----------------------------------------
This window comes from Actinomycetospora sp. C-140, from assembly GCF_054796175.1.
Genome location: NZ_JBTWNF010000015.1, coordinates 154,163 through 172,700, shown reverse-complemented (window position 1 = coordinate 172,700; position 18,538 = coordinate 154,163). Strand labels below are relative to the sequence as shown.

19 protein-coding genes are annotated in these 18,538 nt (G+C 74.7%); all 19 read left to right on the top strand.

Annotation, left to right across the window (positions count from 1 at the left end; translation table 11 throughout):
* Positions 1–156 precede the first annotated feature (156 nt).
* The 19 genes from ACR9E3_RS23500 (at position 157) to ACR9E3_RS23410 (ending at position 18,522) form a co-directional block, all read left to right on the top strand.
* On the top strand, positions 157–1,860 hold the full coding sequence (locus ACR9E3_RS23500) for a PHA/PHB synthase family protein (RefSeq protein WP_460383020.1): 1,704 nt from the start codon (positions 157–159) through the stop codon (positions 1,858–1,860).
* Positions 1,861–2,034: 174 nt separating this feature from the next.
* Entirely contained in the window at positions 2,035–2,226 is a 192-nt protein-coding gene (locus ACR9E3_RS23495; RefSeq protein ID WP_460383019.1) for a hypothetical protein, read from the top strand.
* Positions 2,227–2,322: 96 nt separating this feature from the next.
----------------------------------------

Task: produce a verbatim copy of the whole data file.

This window comes from Actinomycetospora sp. C-140, from assembly GCF_054796175.1.
Genome location: NZ_JBTWNF010000015.1, coordinates 154,163 through 172,700, shown reverse-complemented (window position 1 = coordinate 172,700; position 18,538 = coordinate 154,163). Strand labels below are relative to the sequence as shown.

19 protein-coding genes are annotated in these 18,538 nt (G+C 74.7%); all 19 read left to right on the top strand.

Annotation, left to right across the window (positions count from 1 at the left end; translation table 11 throughout):
* Positions 1–156 precede the first annotated feature (156 nt).
* The 19 genes from ACR9E3_RS23500 (at position 157) to ACR9E3_RS23410 (ending at position 18,522) form a co-directional block, all read left to right on the top strand.
* On the top strand, positions 157–1,860 hold the full coding sequence (locus ACR9E3_RS23500) for a PHA/PHB synthase family protein (RefSeq protein WP_460383020.1): 1,704 nt from the start codon (positions 157–159) through the stop codon (positions 1,858–1,860).
* Positions 1,861–2,034: 174 nt separating this feature from the next.
* Entirely contained in the window at positions 2,035–2,226 is a 192-nt protein-coding gene (locus ACR9E3_RS23495; RefSeq protein ID WP_460383019.1) for a hypothetical protein, read from the top strand.
* Positions 2,227–2,322: 96 nt separating this feature from the next.